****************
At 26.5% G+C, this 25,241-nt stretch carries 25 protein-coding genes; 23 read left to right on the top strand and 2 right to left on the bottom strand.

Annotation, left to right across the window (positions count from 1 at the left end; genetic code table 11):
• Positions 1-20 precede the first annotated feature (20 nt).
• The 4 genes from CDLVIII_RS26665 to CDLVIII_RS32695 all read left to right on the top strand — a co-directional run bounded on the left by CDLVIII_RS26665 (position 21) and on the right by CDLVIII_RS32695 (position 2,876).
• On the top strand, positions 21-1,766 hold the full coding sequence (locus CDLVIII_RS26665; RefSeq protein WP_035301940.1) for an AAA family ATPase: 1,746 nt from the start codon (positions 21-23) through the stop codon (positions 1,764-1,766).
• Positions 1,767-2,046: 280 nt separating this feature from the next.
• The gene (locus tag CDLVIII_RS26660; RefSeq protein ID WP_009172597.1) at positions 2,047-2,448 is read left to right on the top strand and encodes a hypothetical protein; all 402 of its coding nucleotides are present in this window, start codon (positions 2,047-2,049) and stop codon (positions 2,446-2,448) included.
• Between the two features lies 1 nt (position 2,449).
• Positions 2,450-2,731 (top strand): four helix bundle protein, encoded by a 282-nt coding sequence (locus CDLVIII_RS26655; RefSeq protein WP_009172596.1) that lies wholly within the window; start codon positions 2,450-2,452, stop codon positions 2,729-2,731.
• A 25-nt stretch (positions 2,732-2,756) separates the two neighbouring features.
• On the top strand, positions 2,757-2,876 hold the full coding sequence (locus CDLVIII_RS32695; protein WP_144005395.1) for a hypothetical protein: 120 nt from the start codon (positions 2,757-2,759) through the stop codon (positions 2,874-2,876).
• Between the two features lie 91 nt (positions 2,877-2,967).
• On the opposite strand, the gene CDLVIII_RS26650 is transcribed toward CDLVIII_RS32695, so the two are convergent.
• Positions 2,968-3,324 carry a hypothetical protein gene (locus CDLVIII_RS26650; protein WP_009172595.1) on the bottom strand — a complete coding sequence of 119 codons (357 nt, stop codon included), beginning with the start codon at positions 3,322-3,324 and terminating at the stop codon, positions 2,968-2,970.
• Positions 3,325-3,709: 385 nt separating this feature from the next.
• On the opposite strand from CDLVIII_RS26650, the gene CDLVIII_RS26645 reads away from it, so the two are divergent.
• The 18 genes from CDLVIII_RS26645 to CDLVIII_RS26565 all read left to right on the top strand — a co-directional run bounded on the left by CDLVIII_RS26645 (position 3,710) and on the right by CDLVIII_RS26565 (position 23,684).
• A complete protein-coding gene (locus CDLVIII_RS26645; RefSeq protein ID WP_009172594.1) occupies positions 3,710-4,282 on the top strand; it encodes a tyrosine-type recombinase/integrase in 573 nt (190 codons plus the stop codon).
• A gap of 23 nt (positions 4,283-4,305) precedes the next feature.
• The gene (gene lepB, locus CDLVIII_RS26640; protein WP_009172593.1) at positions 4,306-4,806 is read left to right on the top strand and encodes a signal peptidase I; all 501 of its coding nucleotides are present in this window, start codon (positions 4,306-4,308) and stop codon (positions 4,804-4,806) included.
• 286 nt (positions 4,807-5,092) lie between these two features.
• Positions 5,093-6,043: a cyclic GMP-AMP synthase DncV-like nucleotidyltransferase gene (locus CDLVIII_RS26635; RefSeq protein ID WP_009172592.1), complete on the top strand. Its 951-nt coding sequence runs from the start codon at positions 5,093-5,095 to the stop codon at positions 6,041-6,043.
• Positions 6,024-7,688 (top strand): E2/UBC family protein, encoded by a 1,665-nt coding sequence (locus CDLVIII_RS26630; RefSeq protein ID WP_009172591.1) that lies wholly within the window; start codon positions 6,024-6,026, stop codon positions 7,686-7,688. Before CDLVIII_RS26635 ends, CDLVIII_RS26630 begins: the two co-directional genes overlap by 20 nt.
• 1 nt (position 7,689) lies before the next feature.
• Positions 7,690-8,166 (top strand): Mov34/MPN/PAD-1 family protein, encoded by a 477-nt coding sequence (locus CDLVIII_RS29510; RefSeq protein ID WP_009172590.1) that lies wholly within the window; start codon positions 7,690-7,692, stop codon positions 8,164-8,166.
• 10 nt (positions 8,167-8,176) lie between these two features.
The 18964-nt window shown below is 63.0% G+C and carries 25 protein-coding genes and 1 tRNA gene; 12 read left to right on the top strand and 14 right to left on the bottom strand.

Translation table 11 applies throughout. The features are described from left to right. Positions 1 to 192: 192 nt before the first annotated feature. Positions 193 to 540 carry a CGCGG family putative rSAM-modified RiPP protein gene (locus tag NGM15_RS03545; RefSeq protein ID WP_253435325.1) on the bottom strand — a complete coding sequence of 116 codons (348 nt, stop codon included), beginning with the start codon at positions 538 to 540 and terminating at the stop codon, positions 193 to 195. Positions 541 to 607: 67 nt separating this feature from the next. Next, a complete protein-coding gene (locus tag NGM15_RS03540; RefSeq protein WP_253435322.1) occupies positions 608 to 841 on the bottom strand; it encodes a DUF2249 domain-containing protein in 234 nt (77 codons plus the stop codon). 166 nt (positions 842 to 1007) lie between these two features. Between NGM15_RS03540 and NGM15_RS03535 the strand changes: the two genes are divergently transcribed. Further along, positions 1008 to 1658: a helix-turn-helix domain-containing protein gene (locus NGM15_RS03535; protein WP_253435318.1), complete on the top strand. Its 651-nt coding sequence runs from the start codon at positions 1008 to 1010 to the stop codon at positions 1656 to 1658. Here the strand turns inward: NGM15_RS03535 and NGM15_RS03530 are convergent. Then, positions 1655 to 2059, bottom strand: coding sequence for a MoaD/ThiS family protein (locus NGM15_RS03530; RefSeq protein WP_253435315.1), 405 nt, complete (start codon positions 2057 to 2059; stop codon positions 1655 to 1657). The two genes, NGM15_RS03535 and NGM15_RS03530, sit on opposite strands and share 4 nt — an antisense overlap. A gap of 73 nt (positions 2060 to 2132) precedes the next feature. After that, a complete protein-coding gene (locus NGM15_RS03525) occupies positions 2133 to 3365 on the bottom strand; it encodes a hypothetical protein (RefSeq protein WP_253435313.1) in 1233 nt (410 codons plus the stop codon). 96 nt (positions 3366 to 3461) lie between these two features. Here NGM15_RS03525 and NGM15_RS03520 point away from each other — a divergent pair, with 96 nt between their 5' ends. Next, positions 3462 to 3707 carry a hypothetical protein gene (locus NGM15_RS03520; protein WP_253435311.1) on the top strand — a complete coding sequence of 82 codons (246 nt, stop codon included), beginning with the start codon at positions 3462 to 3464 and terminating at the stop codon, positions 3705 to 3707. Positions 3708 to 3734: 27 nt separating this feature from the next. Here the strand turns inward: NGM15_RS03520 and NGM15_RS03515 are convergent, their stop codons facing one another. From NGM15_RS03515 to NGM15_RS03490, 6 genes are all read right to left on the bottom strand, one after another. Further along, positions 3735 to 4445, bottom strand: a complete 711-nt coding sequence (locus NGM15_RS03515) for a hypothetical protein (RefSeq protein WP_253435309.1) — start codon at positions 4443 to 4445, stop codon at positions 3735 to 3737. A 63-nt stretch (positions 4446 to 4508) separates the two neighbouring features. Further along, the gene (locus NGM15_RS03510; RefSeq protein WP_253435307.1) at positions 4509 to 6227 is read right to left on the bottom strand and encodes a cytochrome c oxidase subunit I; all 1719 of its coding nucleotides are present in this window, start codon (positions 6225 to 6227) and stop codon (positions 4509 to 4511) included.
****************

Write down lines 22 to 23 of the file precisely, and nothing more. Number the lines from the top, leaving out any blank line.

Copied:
• Positions 5,093-6,043: a cyclic GMP-AMP synthase DncV-like nucleotidyltransferase gene (locus CDLVIII_RS26635; RefSeq protein ID WP_009172592.1), complete on the top strand. Its 951-nt coding sequence runs from the start codon at positions 5,093-5,095 to the stop codon at positions 6,041-6,043.
• Positions 6,024-7,688 (top strand): E2/UBC family protein, encoded by a 1,665-nt coding sequence (locus CDLVIII_RS26630; RefSeq protein ID WP_009172591.1) that lies wholly within the window; start codon positions 6,024-6,026, stop codon positions 7,686-7,688. Before CDLVIII_RS26635 ends, CDLVIII_RS26630 begins: the two co-directional genes overlap by 20 nt.